Many Americans still struggle with credit card debt

Many Americans still struggle with credit card debt While no one region of the country has been more affected than another, several states have residents that are struggling more than others under the weight of their outstanding credit card debt, according to a report from credit reporting bureau Equifax. Californians currently carry the greatest debt burden, with nearly $90.6 billion in outstanding balances, well ahead of the next-closest state.

Residents of Texas and Florida have the second- and third-most credit card debt in the nation, with more than $48.8 billion and nearly $47.6 billion, respectively, the report said. Ohio was next with almost $29 billion. North Carolina (close to $22.4 billion) and Washington (slightly less than $18.3 billion) rounded out the list of the most troubled states. Overall, consumers are reducing their debt, but some still owe as much as 17 percent of their income to credit card lenders.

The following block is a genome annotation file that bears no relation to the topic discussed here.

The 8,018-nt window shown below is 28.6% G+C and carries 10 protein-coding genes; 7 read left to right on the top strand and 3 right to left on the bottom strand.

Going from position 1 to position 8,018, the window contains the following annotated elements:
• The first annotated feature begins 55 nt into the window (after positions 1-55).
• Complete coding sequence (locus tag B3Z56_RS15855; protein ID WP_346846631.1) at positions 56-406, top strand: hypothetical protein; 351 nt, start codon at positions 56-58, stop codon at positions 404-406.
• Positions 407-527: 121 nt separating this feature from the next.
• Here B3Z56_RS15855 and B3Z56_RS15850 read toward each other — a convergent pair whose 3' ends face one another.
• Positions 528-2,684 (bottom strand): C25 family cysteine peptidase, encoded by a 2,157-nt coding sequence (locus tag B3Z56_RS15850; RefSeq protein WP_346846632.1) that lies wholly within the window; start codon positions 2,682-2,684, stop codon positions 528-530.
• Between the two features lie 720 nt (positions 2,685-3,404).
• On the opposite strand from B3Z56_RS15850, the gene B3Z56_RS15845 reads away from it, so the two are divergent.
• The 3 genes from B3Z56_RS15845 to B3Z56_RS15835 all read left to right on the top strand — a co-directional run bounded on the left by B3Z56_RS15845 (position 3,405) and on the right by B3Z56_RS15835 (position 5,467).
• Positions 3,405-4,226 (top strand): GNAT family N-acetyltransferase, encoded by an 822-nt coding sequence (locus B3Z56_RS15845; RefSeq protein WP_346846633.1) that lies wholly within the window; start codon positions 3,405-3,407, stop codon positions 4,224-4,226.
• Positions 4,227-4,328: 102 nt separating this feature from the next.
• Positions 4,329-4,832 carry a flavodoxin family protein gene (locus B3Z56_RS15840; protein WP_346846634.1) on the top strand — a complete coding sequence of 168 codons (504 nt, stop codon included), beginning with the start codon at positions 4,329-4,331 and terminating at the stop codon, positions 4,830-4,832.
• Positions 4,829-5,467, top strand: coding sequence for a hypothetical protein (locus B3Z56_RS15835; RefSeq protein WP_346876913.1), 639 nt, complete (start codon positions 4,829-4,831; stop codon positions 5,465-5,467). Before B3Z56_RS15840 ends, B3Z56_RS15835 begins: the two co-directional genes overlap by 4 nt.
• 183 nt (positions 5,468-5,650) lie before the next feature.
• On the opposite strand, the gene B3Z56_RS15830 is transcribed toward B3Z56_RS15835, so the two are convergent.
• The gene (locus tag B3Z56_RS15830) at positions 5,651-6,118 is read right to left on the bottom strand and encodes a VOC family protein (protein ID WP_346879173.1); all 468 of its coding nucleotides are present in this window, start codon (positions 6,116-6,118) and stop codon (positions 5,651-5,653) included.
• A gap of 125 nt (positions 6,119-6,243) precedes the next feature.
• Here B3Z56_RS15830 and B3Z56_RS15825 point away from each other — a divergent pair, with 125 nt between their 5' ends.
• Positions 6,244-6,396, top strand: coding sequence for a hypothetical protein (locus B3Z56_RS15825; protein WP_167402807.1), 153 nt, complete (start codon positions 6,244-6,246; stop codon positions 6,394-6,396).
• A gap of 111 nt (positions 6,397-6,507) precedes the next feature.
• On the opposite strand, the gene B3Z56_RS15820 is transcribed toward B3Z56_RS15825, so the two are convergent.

"The good news is we're seeing Americans paying off their debts and becoming more fiscally fit," says Dianne Bernez, senior vice president for corporate communications at Equifax. "However, the numbers show that while people's intentions are good, Americans still have a lot of debt to tackle and often don't know where to start."

However, overall consumer debt, which includes credit cards as well as that for mortgages and auto loans, has now slipped by 8.2 percent from its all-time record high of $11.5 trillion in October of 2008, the report said. Meanwhile, credit card lenders are currently owed $800 billion by more than 54 million American households.

To help encourage homeowners to make a greater effort to reduce their credit card debt, Equifax also announced a partnership with popular financial expert David Bach, the report said. Together, they are encouraging 1 million Americans to shed $1 billion in debt in the coming year.

Overall, many Americans have cut their credit card debt over the last year, leading to fewer instances of delinquent or defaulted accounts for all major lenders. However, some financial experts say this is the result of not only sound fiscal responsibility from borrowers, but also the large number of consumers who have been flushed from the lending system as a result of past charge offs.